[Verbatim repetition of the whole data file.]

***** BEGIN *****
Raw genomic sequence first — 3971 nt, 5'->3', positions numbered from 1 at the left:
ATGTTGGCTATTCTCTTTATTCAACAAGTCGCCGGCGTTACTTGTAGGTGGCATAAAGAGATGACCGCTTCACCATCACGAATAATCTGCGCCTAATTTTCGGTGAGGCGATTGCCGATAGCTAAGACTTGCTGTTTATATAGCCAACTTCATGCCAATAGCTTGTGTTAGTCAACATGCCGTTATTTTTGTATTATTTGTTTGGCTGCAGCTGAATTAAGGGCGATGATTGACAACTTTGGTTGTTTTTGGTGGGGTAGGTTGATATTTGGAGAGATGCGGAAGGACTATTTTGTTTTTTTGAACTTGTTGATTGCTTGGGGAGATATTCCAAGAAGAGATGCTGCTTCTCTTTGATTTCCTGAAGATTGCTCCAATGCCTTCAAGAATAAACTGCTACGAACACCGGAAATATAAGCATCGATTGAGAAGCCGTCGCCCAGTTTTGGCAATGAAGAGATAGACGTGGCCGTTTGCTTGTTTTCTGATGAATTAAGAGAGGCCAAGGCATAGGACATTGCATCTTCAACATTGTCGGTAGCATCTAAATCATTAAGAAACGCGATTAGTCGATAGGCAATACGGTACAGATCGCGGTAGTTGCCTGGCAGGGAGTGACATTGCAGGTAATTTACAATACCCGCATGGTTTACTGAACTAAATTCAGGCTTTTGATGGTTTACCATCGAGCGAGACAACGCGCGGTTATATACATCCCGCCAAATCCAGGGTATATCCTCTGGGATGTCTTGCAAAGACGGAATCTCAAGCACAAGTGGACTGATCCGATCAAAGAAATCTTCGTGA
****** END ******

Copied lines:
Raw genomic sequence first — 3971 nt, 5'->3', positions numbered from 1 at the left:
ATGTTGGCTATTCTCTTTATTCAACAAGTCGCCGGCGTTACTTGTAGGTGGCATAAAGAGATGACCGCTTCACCATCACGAATAATCTGCGCCTAATTTTCGGTGAGGCGATTGCCGATAGCTAAGACTTGCTGTTTATATAGCCAACTTCATGCCAATAGCTTGTGTTAGTCAACATGCCGTTATTTTTGTATTATTTGTTTGGCTGCAGCTGAATTAAGGGCGATGATTGACAACTTTGGTTGTTTTTGGTGGGGTAGGTTGATATTTGGAGAGATGCGGAAGGACTATTTTGTTTTTTTGAACTTGTTGATTGCTTGGGGAGATATTCCAAGAAGAGATGCTGCTTCTCTTTGATTTCCTGAAGATTGCTCCAATGCCTTCAAGAATAAACTGCTACGAACACCGGAAATATAAGCATCGATTGAGAAGCCGTCGCCCAGTTTTGGCAATGAAGAGATAGACGTGGCCGTTTGCTTGTTTTCTGATGAATTAAGAGAGGCCAAGGCATAGGACATTGCATCTTCAACATTGTCGGTAGCATCTAAATCATTAAGAAACGCGATTAGTCGATAGGCAATACGGTACAGATCGCGGTAGTTGCCTGGCAGGGAGTGACATTGCAGGTAATTTACAATACCCGCATGGTTTACTGAACTAAATTCAGGCTTTTGATGGTTTACCATCGAGCGAGACAACGCGCGGTTATATACATCCCGCCAAATCCAGGGTATATCCTCTGGGATGTCTTGCAAAGACGGAATCTCAAGCACAAGTGGACTGATCCGATCAAAGAAATCTTCGTGA